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Who made your clothes?

Do you know who made your clothes? Is it something you have ever thought about? For most of us the answer is ‘no’. Should you care who made your clothes? Absofreakinlutely!

Fashion Revolution is a global movement aimed at making people more aware of the effect the clothes they choose have on the environment. Their #WhoMadeMyClothes campaign encourages consumers to ask the fashion world this basic question.
Ballito-based international model, Pieter Black, made a decision to whole-heartedly adopt this concept in both his work and private life after a shocking first-hand experience of the ugly face of fast fashion during a modelling job.

“’Fast fashion’ is an anxiety-provoking topic for me. A few years ago, I was at a job in India for an e-commerce conglomerate and I remember walking into the studio, Starbucks in hand. Food was served and it all looked great, until I got a glimpse of what was happening behind the studio setup. I saw mass production in atrocious conditions. I immediately told the client that I could not do this job and decided to find out more about what was happening behind the scenes of the glitzy, glamorous fashion world.”
Pieter pledged to become a vocal supporter of proudly local fashion and encourage the conversation of #WhoMadeMyClothes.

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“I understand why people buy cheap clothes and fall into the fast fashion trap. It’s convenient and allows you to update your wardrobe on a minimal budget. I used to do it too, but after seeing what the making of fast fashion looks like, I started to think twice about how ‘expensive’ cheap clothes actually are. The price is paid in human blood – and the environment pays for it too. Fashion is one of the biggest polluters globally – from the dyes used in fabrics that end up in our water to the tons of clothes that are sent to dumps.”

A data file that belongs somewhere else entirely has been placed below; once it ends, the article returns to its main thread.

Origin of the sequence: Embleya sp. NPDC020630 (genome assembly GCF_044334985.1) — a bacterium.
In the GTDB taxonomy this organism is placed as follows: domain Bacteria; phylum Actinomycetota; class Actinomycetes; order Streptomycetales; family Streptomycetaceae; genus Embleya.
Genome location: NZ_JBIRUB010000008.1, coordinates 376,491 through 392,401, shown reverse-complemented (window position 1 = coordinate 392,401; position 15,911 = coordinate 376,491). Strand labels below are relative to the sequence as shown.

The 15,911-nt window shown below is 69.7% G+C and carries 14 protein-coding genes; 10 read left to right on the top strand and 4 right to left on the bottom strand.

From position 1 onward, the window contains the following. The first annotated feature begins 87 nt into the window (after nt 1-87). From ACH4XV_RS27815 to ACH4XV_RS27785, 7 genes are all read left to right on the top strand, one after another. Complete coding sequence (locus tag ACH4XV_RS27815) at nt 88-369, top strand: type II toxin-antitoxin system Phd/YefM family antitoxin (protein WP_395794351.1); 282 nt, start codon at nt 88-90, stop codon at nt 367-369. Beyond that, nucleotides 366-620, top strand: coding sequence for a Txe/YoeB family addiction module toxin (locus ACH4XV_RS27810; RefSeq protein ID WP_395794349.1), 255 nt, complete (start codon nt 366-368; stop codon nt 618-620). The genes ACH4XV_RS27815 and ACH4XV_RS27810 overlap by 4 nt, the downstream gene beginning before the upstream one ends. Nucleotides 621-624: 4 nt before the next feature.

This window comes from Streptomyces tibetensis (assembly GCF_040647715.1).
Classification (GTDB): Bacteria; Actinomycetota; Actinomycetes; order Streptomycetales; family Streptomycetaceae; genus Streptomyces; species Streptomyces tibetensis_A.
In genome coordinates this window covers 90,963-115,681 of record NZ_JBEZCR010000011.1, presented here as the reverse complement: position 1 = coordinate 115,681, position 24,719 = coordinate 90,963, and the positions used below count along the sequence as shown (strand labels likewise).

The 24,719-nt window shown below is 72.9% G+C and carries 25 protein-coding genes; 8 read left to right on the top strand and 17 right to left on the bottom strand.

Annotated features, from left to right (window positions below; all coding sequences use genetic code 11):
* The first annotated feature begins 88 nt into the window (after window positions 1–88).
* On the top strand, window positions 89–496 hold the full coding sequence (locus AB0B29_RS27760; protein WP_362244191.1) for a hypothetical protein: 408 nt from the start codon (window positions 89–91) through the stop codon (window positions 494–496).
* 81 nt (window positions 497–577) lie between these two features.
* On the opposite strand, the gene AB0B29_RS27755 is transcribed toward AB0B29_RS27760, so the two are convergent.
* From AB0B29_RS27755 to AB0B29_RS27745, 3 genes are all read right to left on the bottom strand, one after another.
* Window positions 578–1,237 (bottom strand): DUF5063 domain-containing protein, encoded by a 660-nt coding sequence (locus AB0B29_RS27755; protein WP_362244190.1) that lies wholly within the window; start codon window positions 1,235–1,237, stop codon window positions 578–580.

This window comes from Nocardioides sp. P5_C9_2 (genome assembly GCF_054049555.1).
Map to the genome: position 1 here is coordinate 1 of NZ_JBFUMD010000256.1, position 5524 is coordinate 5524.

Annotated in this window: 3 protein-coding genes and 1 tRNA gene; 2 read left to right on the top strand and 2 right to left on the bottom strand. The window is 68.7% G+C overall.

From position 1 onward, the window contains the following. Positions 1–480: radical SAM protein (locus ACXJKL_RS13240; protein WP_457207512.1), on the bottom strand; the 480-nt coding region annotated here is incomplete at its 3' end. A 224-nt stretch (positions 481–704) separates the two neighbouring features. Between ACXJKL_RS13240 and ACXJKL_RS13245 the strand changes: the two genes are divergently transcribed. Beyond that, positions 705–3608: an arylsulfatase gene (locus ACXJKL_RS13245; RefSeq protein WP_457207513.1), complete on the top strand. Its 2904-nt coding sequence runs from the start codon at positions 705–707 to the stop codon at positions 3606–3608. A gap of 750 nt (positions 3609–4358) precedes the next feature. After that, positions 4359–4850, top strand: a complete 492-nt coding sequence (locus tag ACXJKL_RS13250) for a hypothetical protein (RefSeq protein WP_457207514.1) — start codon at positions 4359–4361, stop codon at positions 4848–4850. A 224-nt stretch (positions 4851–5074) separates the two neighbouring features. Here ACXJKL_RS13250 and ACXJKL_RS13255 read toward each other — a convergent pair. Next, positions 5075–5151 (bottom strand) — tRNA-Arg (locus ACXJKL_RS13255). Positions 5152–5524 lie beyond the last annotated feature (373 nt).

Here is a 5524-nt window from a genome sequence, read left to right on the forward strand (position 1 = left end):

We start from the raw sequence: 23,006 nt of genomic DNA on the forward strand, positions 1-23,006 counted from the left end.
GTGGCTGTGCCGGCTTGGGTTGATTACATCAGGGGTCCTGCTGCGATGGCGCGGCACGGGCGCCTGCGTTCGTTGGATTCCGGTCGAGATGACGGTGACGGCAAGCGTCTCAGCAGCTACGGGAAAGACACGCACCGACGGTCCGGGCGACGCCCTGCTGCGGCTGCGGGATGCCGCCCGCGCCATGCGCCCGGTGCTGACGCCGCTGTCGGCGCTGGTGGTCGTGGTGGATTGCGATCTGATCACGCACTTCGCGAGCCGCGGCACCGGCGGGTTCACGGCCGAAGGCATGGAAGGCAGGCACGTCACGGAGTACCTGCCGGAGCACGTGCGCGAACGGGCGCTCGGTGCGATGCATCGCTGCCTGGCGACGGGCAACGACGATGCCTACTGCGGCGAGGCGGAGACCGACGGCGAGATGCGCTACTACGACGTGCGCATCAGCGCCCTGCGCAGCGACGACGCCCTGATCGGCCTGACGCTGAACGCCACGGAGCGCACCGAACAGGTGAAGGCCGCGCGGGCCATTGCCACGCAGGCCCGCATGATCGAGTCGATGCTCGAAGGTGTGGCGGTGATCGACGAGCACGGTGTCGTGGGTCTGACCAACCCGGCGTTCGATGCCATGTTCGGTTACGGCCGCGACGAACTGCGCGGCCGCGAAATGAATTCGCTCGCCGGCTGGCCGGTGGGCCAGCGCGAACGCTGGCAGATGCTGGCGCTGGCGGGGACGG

This, Pieter says, is where the slow fashion trend comes in – and the concept is super simple: more quality, less quantity . . . and know who made your clothes! “I wear clothes that I bought from local brands ten years ago – and they are still stylish! Supporting local just makes sense. You are boosting the economy and combating unemployment, which in turn reduces crime.”

By opting for re-purposed fashion, pre-loved clothes and fabrics made from recyclables, we are not only buying sustainable fashion for the environment, but supporting our talented local designers too. “It’s time for us, and the world, to look to Africa when it comes to design and setting trends. We always aspire to ‘Americanise’ everything, but America doesn’t really have style and Europe has reached a ceiling, so people are looking at Africa for something new and fresh. This is our time and we have the skills and creativity to do it.”
The future of fashion should be based on hyper local trends, says Pieter, rather than global ones. “We shouldn’t have to follow one big trend. Each continent, or country even, should have their own trends and support their local people. Fashion should be redefined. Eco fashion shouldn’t have to be a thing – it should be the norm. We need to be conscious about our carbon footprint and our choices.”

By choosing to be more consumer conscious, Pieter says, we are choosing a more humane and environmentally friendly route. “There is an inner Greta (Thunberg) in all of us. But this narcissistic, fast world hides her and instead we get caught up with chasing the perfect selfie. Bomb the servers! Instead of spending hours scrolling through often insignificant nonsense on social media, let’s use the time to feed our minds and become more valuable assets to the existence of humanity.”

By taking a step back and educating yourself about how you can improve your consumer behaviour, you start to give back to your community, the climate and ultimately yourself. “When you understand where your clothes came from, you will feel good buying them because that shirt supports someone who is feeding a family. Do yourself a favour and support local and be part of the solution. It affects you and everyone else.”

Join us as we go on a proudly local, sustainable fashion journey with Pieter Black and chat to local designers, models and role-players in the eco fashion world in our soon-to-be-launched video series: Get It Online – Sustainably Stylish. Follow us on Facebook Get It Magazine Ballito.Umhlanga and Instagram to keep up to date and look out for our sneak preview coming soon. Watch this space! 

Details: Instagram: pieter_black or Facebook: Pieter Black

Text: Elana Wagner | Photo: Alexandra Klöhn

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